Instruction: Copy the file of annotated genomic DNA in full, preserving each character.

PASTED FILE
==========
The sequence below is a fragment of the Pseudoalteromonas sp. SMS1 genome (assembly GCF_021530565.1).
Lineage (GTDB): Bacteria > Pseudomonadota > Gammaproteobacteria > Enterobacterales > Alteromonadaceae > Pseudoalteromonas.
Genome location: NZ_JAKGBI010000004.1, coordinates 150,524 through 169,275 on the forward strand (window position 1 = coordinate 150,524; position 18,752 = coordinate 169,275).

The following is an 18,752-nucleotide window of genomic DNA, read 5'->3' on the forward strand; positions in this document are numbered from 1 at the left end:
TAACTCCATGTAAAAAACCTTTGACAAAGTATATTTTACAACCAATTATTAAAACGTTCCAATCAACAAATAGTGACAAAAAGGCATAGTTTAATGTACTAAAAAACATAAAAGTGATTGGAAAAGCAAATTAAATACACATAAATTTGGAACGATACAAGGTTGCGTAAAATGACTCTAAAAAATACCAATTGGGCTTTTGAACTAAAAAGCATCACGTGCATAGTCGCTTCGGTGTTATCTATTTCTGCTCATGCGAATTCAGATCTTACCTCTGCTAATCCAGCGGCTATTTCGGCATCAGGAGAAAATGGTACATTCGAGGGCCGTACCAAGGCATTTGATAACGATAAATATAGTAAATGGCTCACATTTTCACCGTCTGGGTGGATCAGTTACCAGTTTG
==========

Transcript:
The sequence below is a fragment of the Pseudoalteromonas sp. SMS1 genome (assembly GCF_021530565.1).
Lineage (GTDB): Bacteria > Pseudomonadota > Gammaproteobacteria > Enterobacterales > Alteromonadaceae > Pseudoalteromonas.
Genome location: NZ_JAKGBI010000004.1, coordinates 150,524 through 169,275 on the forward strand (window position 1 = coordinate 150,524; position 18,752 = coordinate 169,275).

The following is an 18,752-nucleotide window of genomic DNA, read 5'->3' on the forward strand; positions in this document are numbered from 1 at the left end:
TAACTCCATGTAAAAAACCTTTGACAAAGTATATTTTACAACCAATTATTAAAACGTTCCAATCAACAAATAGTGACAAAAAGGCATAGTTTAATGTACTAAAAAACATAAAAGTGATTGGAAAAGCAAATTAAATACACATAAATTTGGAACGATACAAGGTTGCGTAAAATGACTCTAAAAAATACCAATTGGGCTTTTGAACTAAAAAGCATCACGTGCATAGTCGCTTCGGTGTTATCTATTTCTGCTCATGCGAATTCAGATCTTACCTCTGCTAATCCAGCGGCTATTTCGGCATCAGGAGAAAATGGTACATTCGAGGGCCGTACCAAGGCATTTGATAACGATAAATATAGTAAATGGCTCACATTTTCACCGTCTGGGTGGATCAGTTACCAGTTTG